The proportion of ‘community libraries’ in the UK either run by or supported by volunteers is likely to rise from 5 per cent of the total number of libraries in July to almost 13 per cent in the near future, according to a report published yesterday.
Community Libraries – Learning From Experience: guiding principles for local authorities, written by the local infrastructure body Locality for Arts Council England and the Local Government Association, is based on research carried out in July and provides information and guidance for local authorities that are interested in using the community library model.
In July, it says, 178 of the 3,300 public libraries in the UK had some element of community involvement, which ranged from "independent community libraries that own their own assets through to council-led and funded libraries whose paid professional staff are supported by volunteers".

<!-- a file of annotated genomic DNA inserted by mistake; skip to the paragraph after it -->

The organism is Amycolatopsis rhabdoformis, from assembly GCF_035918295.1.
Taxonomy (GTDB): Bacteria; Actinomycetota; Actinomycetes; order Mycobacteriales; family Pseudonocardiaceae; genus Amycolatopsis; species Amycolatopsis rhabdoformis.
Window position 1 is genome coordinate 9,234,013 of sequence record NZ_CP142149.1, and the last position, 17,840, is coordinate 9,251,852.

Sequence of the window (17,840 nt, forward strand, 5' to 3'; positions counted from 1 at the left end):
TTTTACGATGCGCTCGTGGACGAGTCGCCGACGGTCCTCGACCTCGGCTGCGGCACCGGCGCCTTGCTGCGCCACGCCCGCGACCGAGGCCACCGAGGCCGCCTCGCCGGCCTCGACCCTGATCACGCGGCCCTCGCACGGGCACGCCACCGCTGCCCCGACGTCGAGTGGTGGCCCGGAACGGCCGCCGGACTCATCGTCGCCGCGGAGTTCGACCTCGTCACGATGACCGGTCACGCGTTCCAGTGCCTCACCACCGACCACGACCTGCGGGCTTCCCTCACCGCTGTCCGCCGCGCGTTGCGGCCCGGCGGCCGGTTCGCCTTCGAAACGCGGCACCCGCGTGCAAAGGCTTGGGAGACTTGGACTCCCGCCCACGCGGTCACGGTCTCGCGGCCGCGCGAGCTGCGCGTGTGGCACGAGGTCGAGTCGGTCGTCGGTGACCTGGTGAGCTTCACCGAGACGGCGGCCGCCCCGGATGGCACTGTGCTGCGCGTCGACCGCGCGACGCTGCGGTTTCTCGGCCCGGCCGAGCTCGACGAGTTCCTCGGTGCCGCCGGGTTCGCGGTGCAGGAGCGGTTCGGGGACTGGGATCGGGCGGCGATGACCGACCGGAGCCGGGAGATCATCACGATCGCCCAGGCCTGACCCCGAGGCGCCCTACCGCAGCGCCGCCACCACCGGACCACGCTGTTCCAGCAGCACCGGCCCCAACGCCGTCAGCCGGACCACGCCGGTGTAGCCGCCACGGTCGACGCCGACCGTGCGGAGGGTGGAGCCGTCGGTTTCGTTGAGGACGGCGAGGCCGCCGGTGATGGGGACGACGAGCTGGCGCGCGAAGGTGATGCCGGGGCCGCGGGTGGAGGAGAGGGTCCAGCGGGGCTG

The report says there are already plans to increase the number of community libraries to more than 425, just under 13 per cent of the total. It says that many local authorities are still reviewing their library policies, so this number could increase further.
According to the report, about 40 per cent of community libraries are "community managed" – the council remains involved but the service is led by the community. Another 40 per cent are "community supported" – the council remains in charge but there is substantial volunteer support. Of these two groups, about one in six involves some asset transfer to the community.
Another 15 per cent of community libraries are managed by charities or social enterprises commissioned by councils, and 5 per cent are completely independent.
The report says that many communities have been keen to become involved in their libraries, and that many different models can be used. However, it says, the movement remains in its infancy, so the long-term effectiveness of community management is not clear.